Objective: The objective of this study was to compare 2 interventions promoting condoms and vaginal microbicides to prevent sexually transmitted disease (STD).
Study: Women (N = 427) attending an STD clinic were randomly assigned to 2 clinician-delivered interventions and followed up monthly to assess condom/microbicide use and incidence of gonorrhea, chlamydia, and syphilis.
Results: During follow up, condom use rates were 69% (enhanced) and 49% (basic) and microbicide use rates were 44% and 29%, respectively. STD rates did not significantly differ between intervention groups. Perfect condom use (regardless of intervention arm) was associated with a 3-fold decrease in STD rates (relative risk [RR], 0.3; 95% confidence interval [CI], 0.1–0.8). Using a vaginal microbicide during ≥50% of the acts of intercourse was associated with reduced STD rates (RR, 0.5; 95% CI, 0.3–1.0) across intervention groups and condom use categories.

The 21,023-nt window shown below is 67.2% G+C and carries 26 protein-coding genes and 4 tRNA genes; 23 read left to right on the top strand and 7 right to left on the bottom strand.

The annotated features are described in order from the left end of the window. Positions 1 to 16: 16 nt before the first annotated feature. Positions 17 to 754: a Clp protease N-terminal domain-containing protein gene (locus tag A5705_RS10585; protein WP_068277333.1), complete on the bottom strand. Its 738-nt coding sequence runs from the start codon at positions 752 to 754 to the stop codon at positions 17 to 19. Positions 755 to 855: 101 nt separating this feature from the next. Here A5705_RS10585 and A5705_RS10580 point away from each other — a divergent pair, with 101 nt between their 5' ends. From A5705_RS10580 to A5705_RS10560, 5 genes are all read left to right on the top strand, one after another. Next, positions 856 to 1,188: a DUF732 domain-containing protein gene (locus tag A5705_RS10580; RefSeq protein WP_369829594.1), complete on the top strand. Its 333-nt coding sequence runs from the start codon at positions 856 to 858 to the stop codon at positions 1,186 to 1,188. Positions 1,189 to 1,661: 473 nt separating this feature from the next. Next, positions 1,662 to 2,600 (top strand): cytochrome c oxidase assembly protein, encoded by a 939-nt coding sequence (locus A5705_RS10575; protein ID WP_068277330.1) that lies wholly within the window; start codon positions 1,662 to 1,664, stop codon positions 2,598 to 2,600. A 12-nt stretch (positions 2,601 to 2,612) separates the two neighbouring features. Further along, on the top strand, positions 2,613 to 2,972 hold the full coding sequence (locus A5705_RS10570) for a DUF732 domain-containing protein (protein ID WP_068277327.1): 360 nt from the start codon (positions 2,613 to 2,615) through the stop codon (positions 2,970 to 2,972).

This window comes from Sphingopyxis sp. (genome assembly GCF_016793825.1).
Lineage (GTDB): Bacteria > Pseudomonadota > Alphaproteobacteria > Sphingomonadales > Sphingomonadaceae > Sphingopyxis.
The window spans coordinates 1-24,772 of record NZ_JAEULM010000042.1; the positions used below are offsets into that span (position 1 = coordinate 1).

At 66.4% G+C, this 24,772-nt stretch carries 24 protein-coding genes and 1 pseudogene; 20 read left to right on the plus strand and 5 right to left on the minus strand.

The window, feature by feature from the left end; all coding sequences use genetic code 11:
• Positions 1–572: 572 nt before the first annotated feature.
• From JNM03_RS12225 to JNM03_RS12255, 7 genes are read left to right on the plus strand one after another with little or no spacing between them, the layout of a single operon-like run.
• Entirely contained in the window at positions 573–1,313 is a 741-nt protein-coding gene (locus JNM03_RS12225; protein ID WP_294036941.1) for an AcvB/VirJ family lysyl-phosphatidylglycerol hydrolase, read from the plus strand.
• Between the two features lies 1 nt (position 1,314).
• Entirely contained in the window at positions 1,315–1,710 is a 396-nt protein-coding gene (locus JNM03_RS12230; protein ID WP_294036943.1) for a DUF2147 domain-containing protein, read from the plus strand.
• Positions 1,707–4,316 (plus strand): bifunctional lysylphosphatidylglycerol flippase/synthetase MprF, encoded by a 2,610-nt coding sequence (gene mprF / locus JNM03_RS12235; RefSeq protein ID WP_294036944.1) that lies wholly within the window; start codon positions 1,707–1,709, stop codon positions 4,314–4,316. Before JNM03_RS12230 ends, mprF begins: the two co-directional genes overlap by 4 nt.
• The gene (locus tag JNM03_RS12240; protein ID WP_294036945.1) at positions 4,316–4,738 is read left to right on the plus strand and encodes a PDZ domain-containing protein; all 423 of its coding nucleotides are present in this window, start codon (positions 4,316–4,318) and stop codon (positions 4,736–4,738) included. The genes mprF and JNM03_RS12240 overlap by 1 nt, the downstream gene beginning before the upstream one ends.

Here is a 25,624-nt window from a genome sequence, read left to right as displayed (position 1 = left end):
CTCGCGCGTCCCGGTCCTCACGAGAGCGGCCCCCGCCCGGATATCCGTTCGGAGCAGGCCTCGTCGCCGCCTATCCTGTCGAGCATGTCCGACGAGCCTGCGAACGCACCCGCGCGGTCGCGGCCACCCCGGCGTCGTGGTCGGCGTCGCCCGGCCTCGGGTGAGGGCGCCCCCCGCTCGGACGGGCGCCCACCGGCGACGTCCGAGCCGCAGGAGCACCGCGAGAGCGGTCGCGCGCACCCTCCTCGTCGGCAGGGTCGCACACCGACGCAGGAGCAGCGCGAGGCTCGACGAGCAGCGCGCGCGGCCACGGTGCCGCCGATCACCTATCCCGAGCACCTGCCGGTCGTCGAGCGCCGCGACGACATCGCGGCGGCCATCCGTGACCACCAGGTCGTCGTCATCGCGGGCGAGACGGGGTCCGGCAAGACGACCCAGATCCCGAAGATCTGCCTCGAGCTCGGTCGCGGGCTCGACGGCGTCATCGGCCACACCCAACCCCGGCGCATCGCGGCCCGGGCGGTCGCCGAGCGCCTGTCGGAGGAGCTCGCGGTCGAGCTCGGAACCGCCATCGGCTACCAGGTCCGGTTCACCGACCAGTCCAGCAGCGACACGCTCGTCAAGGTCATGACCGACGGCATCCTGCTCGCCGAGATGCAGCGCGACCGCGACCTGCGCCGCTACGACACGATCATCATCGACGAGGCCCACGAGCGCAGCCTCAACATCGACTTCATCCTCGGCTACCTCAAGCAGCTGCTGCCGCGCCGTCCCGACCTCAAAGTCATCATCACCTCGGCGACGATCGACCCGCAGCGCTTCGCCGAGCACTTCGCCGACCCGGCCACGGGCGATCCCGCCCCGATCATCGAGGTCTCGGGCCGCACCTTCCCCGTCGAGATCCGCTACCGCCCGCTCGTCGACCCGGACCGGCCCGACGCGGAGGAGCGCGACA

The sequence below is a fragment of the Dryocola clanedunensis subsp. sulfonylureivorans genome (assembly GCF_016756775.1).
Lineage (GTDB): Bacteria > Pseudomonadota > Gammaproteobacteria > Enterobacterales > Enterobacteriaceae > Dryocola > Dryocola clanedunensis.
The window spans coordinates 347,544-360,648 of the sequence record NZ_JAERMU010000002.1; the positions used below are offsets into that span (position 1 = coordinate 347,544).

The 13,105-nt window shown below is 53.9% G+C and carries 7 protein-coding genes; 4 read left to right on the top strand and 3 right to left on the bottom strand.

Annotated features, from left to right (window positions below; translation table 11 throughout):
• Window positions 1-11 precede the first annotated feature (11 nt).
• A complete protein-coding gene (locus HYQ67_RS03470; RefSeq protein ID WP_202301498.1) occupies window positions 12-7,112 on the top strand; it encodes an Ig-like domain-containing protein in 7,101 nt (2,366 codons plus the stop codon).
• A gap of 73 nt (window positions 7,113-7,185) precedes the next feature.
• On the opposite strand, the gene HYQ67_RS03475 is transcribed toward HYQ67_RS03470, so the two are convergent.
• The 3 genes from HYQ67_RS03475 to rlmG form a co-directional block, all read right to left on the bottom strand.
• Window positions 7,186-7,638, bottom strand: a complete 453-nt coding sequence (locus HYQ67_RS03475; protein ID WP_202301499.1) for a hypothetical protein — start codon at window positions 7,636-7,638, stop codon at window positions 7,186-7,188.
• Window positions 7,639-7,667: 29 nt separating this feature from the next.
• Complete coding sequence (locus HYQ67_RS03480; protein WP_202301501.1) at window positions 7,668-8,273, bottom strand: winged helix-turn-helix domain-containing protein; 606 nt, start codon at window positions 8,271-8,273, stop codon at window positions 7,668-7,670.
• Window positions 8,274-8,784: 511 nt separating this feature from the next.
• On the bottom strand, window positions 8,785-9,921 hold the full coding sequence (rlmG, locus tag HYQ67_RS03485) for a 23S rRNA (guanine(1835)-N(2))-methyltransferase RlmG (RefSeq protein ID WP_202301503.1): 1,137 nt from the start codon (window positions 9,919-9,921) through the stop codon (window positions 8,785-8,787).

Conclusions: The enhanced intervention increased use of condoms and vaginal microbicide; however, STD rates did not decrease because a protective effect was seen only among perfect barrier users, and the enhanced intervention only modestly increased perfect use.